Amateur Radio HF Digital Communications A Primer on How to Setup and Operate the Digital Modes on the HF Bands Presented by: David Lusk N5UV Table of Contents I. HF Digital Communications – A Brief History II. Overview of Various HF Digital Modes III. Station Setup and Operations IV. Hands-On Demonstration I. HF Digital Communications – A Brief History Digital Communications have been available to amateur radio operators for many years, and can be divided into 3 separate eras: 1. The Early Years (mid 1940s to early 1980s) 2. The Age of Innovation (early 1980s to late 1990s) 3. The Modern Era (late 1990s to present) 1. The Early Years • Began after World War 2, when surplus mechanical print machines become readily available for amateur use. Prior to then, there was some experimentation with Hellschreiber, but this and radioteletype were both mainly confined to military and commercial use prior to the 1940s. Communications were “live,” requiring both the receiving and transmitting station to actively interact with each other over the airwaves. • Modes of Operation – Radioteletype (RTTY). • Equipment Required – Transceiver, teletype printer, oscilloscope, homemade interface to actuate teletype printer, lots and lots of yellow paper and oil. 2. The Age of Innovation • Began in the early 1980s with the rise of the personal computer. Key differences w/1st era: error-free or error correction transmissions now available, and automatic operations (e.g. electronic mailboxes, etc.) could be set up without requiring “live” participation by the licensee. • Modes of Operation – Started with AMTOR, then grew with the popularity of Packet. Pactor, Pactor II, Clover, and G-Tor also appeared during this period. • Equipment Required – A stable transceiver, PC (Commodore 64 on up to 286 or 386), multimode processor (TNCs) used as the interface, software needed to interpret signals. 3. The Modern Era • Began in the late 1990s with the rise of the Internet. Key differences w/2nd era: return to emphasis on “live” communications. Easier, more affordable set up costs led to broader acceptance of digital communications by hams in the U.S. and overseas. • Modes of Operation – Predominately PSK31, followed by MFSK, Hellschreiber, MT-63, and PSK63. • Equipment Required – A stable transceiver that can tune in 1 Hz steps, modern PC (Pentium 133 Mhz on up, w/ sound card), sound card interface, and software needed to interpret signal. II. Overview of Various HF Digital Modes 1. RTTY 2. AMTOR 3. Packet 4. PACTOR I, II, III 5. Clover/G-TOR 6. Hellschreiber 7. MFSK 8. PSK31 9. MT63 10. Olivia 1. RTTY (Radioteletype) • RTTY is the “old fart” of digital communications. Basically works using a 5 bit code for characters and numbers. Transmits 2 tones: a 2125 hz mark (or “1”) tone, and a 2295 hz space (or “0”) tone. • Bandwidth – 170hz – 200 hz • Sounds Like – A very fast blee-blee-blee-blee… RTTY Trace • Advantages – Any radio can be used, it’s still the modus operandi for DX and digital contests. Has very fast transmission speed, can be used at maximum power without affecting signal quality, and is fairly reliable for HF communications, even w/poor band conditions. • Disadvantages – Print is all UPPER CASE. No error correction, can’t backspace what you transmit. Has rapidly been replaced by PSK31 for daily use. 2. AMTOR (Amateur Teleprinting Over Radio) • AMTOR is the 1st error-free/automatic digital mode. Although it’s still available w/most digital sound card and TNC software, it’s been out of use since the early 1990s and was surpassed by PACTOR. • Bandwidth – 170hz – 200 hz AMTOR Trace • Sounds Like – Much like RTTY, but w/ a scratchy chirp chirp added… • Advantages – None, other than it’s free • Disadvantages – No one uses it 3. Packet • Packet is the next error-free/automatic digital mode, with data being sent in short bursts . Very popular in the 1980s on the VHF/UHF bands, was 1st mode to be able to send binary data. Still in use for DX spotting and APRS. • Bandwidth –200 hz - 2 Khz • Sounds Like – a loud beee chirrrrrrp HF Packet Trace • Advantages – Fairly common mode on VHF/UHF, provides for a wide variety of live and automatic uses. Lots of Packet equipment can be had on the cheap. • Disadvantages – Very susceptible to static, noise, and fading signals, making it not very good for HF. Ubiquitous functionality has rapidly been replaced by the internet. 4. PACTOR/ PACTOR II & III • PACTOR, PACTOR II, and PACTOR III are hybrids of Packet w/the HF functionality of AMTOR. It memorizes error-free data and fills in the gaps missing from interference or QRM w/subsequent correction blasts, making it faster and easier to use than Packet or AMTOR on HF • Bandwidth – 200 hz – 500 hz PACTOR Trace • Sounds Like – similar to Packet sound, typically makes repetitive chirping noises on HF. • Advantages – It’s the most common error-free data mode on HF, mostly used for automatic operations such as having internet access or email from remote locations. PACTOR II is backward compatible w/ regular PACTOR. Often used nowadays for WinLink 2000 • Disadvantages – Normally requires TNC, or PCKTERM 3.0 software for soundcard use ($100.00). PACTOR II used to cost a lot of money, required specific type of TNC. Not suited for daily “live” communications. 5. Clover / G-TOR • Clover is a 4 tone, error-correcting digital mode, a proprietary creation originally designed to compete w/ PACTOR. G-TOR is very similar, but uses 2 phase-continuous tones instead. • Bandwidth – 500 hz (Clover) / 300 hz – 500 hz (G-TOR) • Sounds Like – a staccato brrrrrrrrr (Clover) / similar chirp sound as w/PACTOR (G-TOR). • Advantages – Much better error-correcting ability, can handle large volumes of data, both perform very well under bad HF conditions. • Disadvantages – Requires multimode processors, cannot be used w/ soundcards. Clover requires controller hardware to be installed into your PC. Both are proprietary digital modes and cost a lot of money. Almost never heard on the HF bands, functionality is superceded by the internet. 6. Hellschreiber • Hellschreiber is a visual or “image text” digital mode, very similar to fascimile. Characters appear to scan across your viewing screen as you receive or transmit text. Mode was pioneered back in the 1920s and 1930s, used extensively by German Army in World War II. • Bandwidth –1 hz - 245 hz Hellschreiber Trace • Sounds Like – a light, fast tic tic tic brrrrrp brrrp…brrrrrp brrrp • Advantages – Prints text twice to reduce the effects of phase shifts and timing errors due to QRM. Moderately fast digital mode for it’s extremely narrow bandwidth. • Disadvantages – Not very common on the HF bands. “HOGAN!!”-- Colonel Klink 7. MFSK • MFSK is essentially a super-RTTY mode, using 16 to 32 different tones instead of just 2. Developed in the heyday of commercial teleprinter HF communications, for use when RTTY was no longer receivable. • Bandwidth – 300 hz • Sounds Like – Think of an insane picolo solo, MFSK Trace playing completely random notes. • Advantages – Perfect mode for DX long-path and polar operations, good for QRP ops. It’s very resistant to noise and QRM, making it ideal for low band operations. Print is moderately fast (40 WPM). • Disadvantages – Can be hard to sync up w/on your software. Although it does have some error-correction capabilities, it is strictly a live operation mode. 8. PSK31 • PSK31 stands for Phase Shift Keying. The 31 stands for the bit rate, but this number is also the typical bandwidth for PSK ops. Mode was pioneered by AMTOR creator Peter Martinez, G3PLX, as a live communications alternative to RTTY for weak signal use. Gained popularity in 1999, when a Windows-based software platform was made available. BPSK is the standard binary mode, while QPSK is an error-correcting version. PSK31 Trace • Bandwidth – 31 hz • Sounds Like – A continuous tone with slight warbles in pitch. • Advantages – Most common digital mode on HF. Narrow bandwidth allows for dozens of signals in a given Khz. range. Extremely well suited for poor band conditions, QRP ops. • Disadvantages – Has the 2nd slowest print rate of all digital modes. Not as efficient as RTTY in contests. 9. MT63 • MT63 uses 64 different modulated tones to transmit large amounts of data, offering superb impulse noise rejection and robust forward error correction capabilities. • Bandwidth – 1-2 khz • Sounds Like – Low pitch, hoarse wrrau- MT63 Trace wrau-wrau-wrau • Advantages – Offers incredibly fast data transmission speeds on HF bands, very hard for intermittent or static noise to affect data sent, easy to sync up once signal is found, often found packaged with multi-mode digital software • Disadvantages – Seldom found on the bands, takes up a lot of bandwidth and tends to blanket other digital modes (causing much irritation to other hams), typically used only as a live operation mode 10. Olivia • Olivia is technically another MFSK mode, but it uses 32 different tones over a larger bandwidth. This mode is much more robust, and therefore can be sent and received when band conditions are very poor, even being received when not audible to the human ear. • Bandwidth – 250 hz, 500 hz, or 1 Khz • Sounds Like – Yes, much like MFSK, this mode sounds like an insane flute solo, playing completely random notes, but more muffled. • Advantages – Another great mode for DX and QRP operations. It combines the best strengths of MFSK with the weak signal capabilities of PSK31. • Disadvantages – Fairly new mode (2005), not widely used yet. Wideband capabilities tend to infringe on other neighboring digital modes. III. Station Setup and Operations 1. Equipment Required 2. Station Setup 3. Getting Started 4. Where to Find the Action 1. Equipment Required a) Computer – Windows-compatible PC, Pentium 133 Mhz or faster (120 Mhz is okay for some PSK software), Windows 95 OS or greater, with soundcard, at least 1 serial or USB port (COM1), 1 audio line out, 1 audio line in (or microphone line). Will need internet access to download free software if none is available from the interface you purchase. b) Monitor – (duh) c) HF Transceiver – Any HF rig w/a digital read- out that goes down to the 1 hz range, OR any rig that is very stable. Most modern rigs have auxiliary jacks in the back. If not, you will at least need an audio output (external speaker) line and a microphone input line. d) Antenna - (duh again) 1. Required Equipment (cont.) e) Soundcard Interface – This can be homebrewed, but beginners should order a new interface from RIGblaster, MFJ, Rascal, etc. to start with. All interfaces use either a round or modular 8-pin hook-up to serve as the audio input and TX/RX keyer. Many interfaces have internal jumpers to allow you to properly wire up your interface to any modern HF rig. Also, most manufactured interfaces come with popular demo or free software for you to test. Cost for manufactured interfaces ranges from $30 to $150. If you only have USB ports, make sure to get a compatible interface that has USB connectors. Using serial-to-USB adapters have been known not to work. 1. Required Equipment (cont.) f) Software – Many different software programs are available, but the most common ones are: MixW, DigiPan, and WinPSK. Some software are specific to one digital mode, while others offer multiple modes. 2. Station Setup Trying to set up your HF digital station can be like hooking up your DVD or VCR to your entertainment system. Here are some basics to remember: • Computer Audio Line Out (or speaker output) - Using a 1/8th inch jack line, hook this up from your PC Audio Out to your interface where it says “From Soundcard Audio Out.” This is where your audio output from your PC runs thru the soundcard into your radio. • Computer Audio Line In (or microphone input) - Using a 1/8th inch jack line, hook this up from your PC mic/audio input to your interface where it says “To Soundcard Audio In.” This is the line where your audio output from your RADIO will go to your PC (thru the soundcard), thus allowing your software to interpret the signals received. OR, you can run this direct from the radio to your computer, but this is not recommended. 2. Station Setup (cont.) • Interface Audio Line Out - Using a 1/8th inch jack line, hook this up from the interface to your radio, so that your radio audio will get back to the PC for the software to interpret the signal. • Interface Speaker Output Line - This line will allow you to hook up an external speaker to monitor signals while in receive mode. Some will also allow you to monitor your audio output when transmitting. • Interface Ground - Some interfaces allow you to ground the unit along w/all of your other equipment. But doing this may cause a ground loop when you transmit, so you should try operating without grounding the interface first. 2. Station Setup (cont.) • Interface Serial/USB Port Line - This pre-wired line connects directly from your interface to your primary serial or USB port (or COM1) on your PC. The sole purpose of this line is to key up your radio to transmit/receive thru the interface when using your digital program software • Interface Microphone Line - This pre- wired line connects directly to your radio via a round or modular 8-pin connector thru your microphone input. This is ultimately where your audio output from your computer goes through to reach the radio, and it is also the final step where your radio gets keyed up by the interface. 3. Getting Started Once you have setup your equipment and have installed/configured your software, you can begin to operate on the air. Having a conversation in digital modes is very much like having a CW conversation. Start by typing CQ CQ CQ de (YOUR CALLSIGN) a few times, then hit or click on the TX button on your software. When someone answers your call, reply back to them w/your name, QTH, and a basic signal report. Most software have RST signal readouts for you, but you can make your best guess this first time around. Make sure before you sign back over to the other station that you ask them to please evaluate your signal. 3. Getting Started (cont.) A good PSK31 signal should appear on your screen as a very thin bluish-green line (or redish- yellow line) on your software “waterfall.” If you see ghost images on either side of the signal, then that station is over- modulating. This is what the other station will be looking for when you ask them to evaluate your signal. If you are over-modulating, then you need to either 1) cut back your power output, 2) reduce your mic gain, or 3) adjust your soundcard audio output on your PC. Your power output should always be 50% or less of your maximum output (anywhere from 20 to 40 watts). 3. Getting Started (cont.) After you finish your 1st QSO, log your information (in your logging program or your paper log). Then, take a look at your macro buttons at the topic of your digital program. Macros allow you to pre-can standard QSO information (your CQ call, RST, name/QTH, a station “brag” file, etc.) so that all you have to do is click the macro and begin transmitting. This is a tremendously useful feature, particularly for contest operations. But once the “formalities” are over, it’s generally considered poor taste to use nothing but macros in your QSO. PSK31 is a live mode operation, so you should interact with your contact as you would any normal conversation. 4. Where to Find the Action Here’s where you will find most PSK31 activity on the HF bands: • 10 Meters - 28.120 Mhz • 15 Meters - 21.070 Mhz • 20 Meters - 14.070 Mhz • 40 Meters - 7.073 Mhz • 80 Meters - 3.583 Mhz 4. Where to Find the Action (cont.) Here are your typical frequency ranges to find all other digital communications on the HF bands: • 10 Meters - 28.070 - 28.130 Mhz • 12 Meters - 24.920 - 24.930 Mhz • 15 Meters - 21.060 - 21.099 Mhz • 17 Meters - 18.100 - 18.110 Mhz • 20 Meters - 14.060 - 14.099 Mhz • 30 Meters - 10.120 - 10.150 Mhz • 40 Meters - 7.060 - 7.099 Mhz • 80 Meters - 3.580 - 3.600 Mhz • 160 Meters - 1.850 - 1.900 Mhz (???) 4. Where to Find the Action (cont.) • 20 Meters (14.070) is where 95% of all digital activity takes place at any given time during daylight hours. Of that, most digital operations are using PSK31, but you will find MFSK and occasional Pactor a few kHz up or down from 14.070…just enough to be heard by other PSK31 operators looking to change modes. During the summer months, PSK31 signals can be heard after 12 midnight. RTTY activity is normally centered around 14.080. • 40 Meters (7.073) is where most nighttime digital activity takes place. Again, it’s mostly PSK31, but you will hear more MFSK signals here. This band typically opens around 5 PM and will stay open until about 2 hours after sundown. However, during the winter months, signals can linger after 12 midnight. During DX contests, RTTY will be very active from 7.040 to 7.070. 4. Where to Find the Action (cont.) • 80 Meters is very much a winter-time band, normally opening up around sundown. PSK31 activity is very sparse on this band, but you can always expect 1 or 2 QSOs on any given night during Dec./Jan./Feb. Look for activity here particularly during digital contests. • 15 Meters will occasionally have signals on the air around noon time. DX is surprisingly common on this band, mostly into the Caribbean and South America. Look 10 kHz up to catch some RTTY action as well, around 21.080. • 10 Meters will seldom have digital activity, even when the band is open. Expect to use this band only during DX or digital contests 4. Where to Find the Action (cont.) • PSK31 contests normally stay around the typical operating frequencies. So many signals can fit into 1 kHz that there normally is no need to go beyond the main freqs. However, RTTY contests will take place all over the entire standard sub-band. • DX digital signals are normally found on 20 Meters, with the occasional operator on 15 Meters. PSK31 has supplanted RTTY for day-to-day DX operations. Fortunately, South American, Caribbean, and European stations have eagerly embraced PSK31, so finding them won’t be hard. Russia has also quickly adopted this mode as well. The unspoken secret of PSK31 is that working DX is like shooting fish in a barrel…there’s not much competition, and several countries are well represented by hams active on PSK31. The highest amount of “natural” DX will be available during the summer months on 20m. IV. Hands-on Demonstration Okay…enough talk. Let’s begin the demo.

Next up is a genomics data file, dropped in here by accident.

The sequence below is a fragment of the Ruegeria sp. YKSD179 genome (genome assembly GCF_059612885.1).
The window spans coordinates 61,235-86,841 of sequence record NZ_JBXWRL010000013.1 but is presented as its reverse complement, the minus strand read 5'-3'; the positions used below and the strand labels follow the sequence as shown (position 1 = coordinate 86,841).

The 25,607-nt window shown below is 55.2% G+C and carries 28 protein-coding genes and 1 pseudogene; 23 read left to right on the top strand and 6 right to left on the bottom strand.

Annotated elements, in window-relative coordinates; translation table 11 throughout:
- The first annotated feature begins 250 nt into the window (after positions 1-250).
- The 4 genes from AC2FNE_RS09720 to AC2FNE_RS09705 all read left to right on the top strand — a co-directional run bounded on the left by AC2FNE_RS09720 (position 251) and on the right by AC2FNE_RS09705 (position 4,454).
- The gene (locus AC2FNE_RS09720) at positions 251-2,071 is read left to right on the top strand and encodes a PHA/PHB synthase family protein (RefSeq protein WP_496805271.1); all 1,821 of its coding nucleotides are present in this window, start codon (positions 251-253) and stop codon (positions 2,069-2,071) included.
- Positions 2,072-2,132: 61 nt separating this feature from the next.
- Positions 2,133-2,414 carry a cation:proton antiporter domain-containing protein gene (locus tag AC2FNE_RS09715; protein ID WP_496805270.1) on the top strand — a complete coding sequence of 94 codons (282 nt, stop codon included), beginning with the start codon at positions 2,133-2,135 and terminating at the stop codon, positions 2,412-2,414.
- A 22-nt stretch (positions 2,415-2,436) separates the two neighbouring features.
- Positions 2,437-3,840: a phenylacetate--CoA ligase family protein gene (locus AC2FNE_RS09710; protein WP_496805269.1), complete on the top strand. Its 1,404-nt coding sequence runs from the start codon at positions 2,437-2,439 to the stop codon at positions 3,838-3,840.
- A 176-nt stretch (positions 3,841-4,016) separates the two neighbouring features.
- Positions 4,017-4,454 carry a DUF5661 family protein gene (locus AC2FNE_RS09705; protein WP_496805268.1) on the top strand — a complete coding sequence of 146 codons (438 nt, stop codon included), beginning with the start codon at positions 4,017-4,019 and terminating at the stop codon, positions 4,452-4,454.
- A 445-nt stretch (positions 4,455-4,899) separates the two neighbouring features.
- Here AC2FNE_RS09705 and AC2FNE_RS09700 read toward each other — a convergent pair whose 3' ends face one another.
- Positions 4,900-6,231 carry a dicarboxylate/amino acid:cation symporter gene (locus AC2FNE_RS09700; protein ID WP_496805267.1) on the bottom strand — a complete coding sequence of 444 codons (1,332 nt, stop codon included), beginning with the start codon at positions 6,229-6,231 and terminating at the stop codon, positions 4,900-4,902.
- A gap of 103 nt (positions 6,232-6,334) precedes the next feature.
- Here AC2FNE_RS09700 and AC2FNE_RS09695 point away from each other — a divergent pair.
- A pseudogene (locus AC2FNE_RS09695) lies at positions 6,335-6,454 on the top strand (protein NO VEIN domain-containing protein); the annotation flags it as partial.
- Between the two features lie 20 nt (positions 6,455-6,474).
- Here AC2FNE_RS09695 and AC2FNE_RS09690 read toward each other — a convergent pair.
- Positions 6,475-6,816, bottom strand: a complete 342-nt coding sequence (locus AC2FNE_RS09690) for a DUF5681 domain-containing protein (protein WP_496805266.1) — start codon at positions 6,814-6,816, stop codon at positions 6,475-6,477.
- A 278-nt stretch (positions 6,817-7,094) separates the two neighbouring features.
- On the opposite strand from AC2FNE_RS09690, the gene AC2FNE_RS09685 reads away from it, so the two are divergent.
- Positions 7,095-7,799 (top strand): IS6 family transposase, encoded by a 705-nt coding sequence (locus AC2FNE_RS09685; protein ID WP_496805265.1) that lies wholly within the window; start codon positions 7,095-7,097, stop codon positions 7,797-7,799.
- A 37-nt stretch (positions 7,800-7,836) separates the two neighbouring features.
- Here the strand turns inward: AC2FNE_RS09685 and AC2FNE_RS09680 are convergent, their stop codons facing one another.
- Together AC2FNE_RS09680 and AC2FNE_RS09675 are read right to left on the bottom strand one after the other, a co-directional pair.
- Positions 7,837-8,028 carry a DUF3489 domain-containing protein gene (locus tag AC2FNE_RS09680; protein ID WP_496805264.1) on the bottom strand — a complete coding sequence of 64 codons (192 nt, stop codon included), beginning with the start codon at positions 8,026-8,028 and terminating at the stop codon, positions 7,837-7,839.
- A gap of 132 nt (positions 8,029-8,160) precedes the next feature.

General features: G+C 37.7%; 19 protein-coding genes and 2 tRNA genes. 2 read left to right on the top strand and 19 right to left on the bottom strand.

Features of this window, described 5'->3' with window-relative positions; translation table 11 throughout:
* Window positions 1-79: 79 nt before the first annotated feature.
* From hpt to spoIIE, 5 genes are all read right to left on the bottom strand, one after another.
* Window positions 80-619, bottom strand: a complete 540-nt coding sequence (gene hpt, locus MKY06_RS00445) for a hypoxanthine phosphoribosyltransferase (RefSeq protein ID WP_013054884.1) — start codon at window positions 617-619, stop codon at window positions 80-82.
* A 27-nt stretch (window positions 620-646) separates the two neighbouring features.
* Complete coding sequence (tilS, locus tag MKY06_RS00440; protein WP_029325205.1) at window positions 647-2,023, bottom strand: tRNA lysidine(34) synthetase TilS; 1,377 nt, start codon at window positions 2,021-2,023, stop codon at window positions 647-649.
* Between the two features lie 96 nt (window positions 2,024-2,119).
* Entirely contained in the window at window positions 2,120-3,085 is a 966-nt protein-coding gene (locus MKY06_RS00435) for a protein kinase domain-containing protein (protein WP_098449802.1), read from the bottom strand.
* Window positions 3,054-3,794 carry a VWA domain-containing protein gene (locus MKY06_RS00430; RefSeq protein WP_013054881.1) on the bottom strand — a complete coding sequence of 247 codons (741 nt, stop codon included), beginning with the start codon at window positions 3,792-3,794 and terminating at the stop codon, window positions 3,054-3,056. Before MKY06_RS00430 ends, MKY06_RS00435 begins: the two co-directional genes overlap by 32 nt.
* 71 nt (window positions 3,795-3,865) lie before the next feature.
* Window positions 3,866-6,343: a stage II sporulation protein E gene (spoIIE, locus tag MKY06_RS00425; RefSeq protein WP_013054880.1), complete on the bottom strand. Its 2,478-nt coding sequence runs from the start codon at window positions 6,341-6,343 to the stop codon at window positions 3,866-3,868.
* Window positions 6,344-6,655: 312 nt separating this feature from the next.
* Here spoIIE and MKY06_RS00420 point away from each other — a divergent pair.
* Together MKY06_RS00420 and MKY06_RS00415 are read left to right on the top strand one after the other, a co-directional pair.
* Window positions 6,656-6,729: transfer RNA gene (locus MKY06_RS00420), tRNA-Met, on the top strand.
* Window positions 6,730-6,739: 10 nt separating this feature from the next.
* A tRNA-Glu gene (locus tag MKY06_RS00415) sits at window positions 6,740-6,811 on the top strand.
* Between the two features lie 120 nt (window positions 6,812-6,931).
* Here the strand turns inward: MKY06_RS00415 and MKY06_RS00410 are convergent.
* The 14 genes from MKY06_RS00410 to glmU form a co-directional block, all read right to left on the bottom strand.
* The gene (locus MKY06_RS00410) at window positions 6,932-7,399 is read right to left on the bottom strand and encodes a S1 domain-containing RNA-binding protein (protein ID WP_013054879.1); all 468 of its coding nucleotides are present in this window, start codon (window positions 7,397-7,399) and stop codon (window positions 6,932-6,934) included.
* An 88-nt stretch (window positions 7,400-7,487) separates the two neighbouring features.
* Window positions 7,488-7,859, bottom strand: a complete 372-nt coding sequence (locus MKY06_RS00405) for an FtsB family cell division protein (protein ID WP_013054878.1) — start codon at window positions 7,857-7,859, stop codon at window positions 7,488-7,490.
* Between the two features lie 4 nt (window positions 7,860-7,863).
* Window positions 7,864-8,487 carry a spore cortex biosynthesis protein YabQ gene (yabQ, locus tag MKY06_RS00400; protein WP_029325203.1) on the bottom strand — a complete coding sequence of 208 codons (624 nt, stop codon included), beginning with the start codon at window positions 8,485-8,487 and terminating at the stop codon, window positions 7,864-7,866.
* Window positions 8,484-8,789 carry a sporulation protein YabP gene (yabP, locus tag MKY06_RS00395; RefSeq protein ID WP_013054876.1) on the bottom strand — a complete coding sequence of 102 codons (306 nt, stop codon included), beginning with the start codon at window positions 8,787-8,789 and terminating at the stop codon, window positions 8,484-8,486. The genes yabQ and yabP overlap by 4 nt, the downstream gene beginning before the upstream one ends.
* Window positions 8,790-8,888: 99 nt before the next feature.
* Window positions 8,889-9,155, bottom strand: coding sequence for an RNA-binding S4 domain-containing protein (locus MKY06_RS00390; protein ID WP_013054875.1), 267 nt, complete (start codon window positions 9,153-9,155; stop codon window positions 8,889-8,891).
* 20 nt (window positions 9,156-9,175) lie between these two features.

"Amateur Radio HF Digital Communications"